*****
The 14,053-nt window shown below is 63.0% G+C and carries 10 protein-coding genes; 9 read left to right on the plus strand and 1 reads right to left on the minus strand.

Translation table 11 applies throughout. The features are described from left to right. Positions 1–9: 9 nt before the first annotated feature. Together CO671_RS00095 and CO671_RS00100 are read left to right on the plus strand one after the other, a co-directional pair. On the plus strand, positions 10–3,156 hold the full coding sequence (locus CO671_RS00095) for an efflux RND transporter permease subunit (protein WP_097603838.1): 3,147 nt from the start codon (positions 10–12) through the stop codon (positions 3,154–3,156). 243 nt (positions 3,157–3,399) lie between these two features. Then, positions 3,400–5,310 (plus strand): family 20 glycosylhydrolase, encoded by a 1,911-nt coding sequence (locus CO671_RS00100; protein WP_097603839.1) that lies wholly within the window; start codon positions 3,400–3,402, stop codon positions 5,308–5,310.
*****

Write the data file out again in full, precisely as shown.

The 14,053-nt window shown below is 63.0% G+C and carries 10 protein-coding genes; 9 read left to right on the plus strand and 1 reads right to left on the minus strand.

Translation table 11 applies throughout. The features are described from left to right. Positions 1–9: 9 nt before the first annotated feature. Together CO671_RS00095 and CO671_RS00100 are read left to right on the plus strand one after the other, a co-directional pair. On the plus strand, positions 10–3,156 hold the full coding sequence (locus CO671_RS00095) for an efflux RND transporter permease subunit (protein WP_097603838.1): 3,147 nt from the start codon (positions 10–12) through the stop codon (positions 3,154–3,156). 243 nt (positions 3,157–3,399) lie between these two features. Then, positions 3,400–5,310 (plus strand): family 20 glycosylhydrolase, encoded by a 1,911-nt coding sequence (locus CO671_RS00100; protein WP_097603839.1) that lies wholly within the window; start codon positions 3,400–3,402, stop codon positions 5,308–5,310.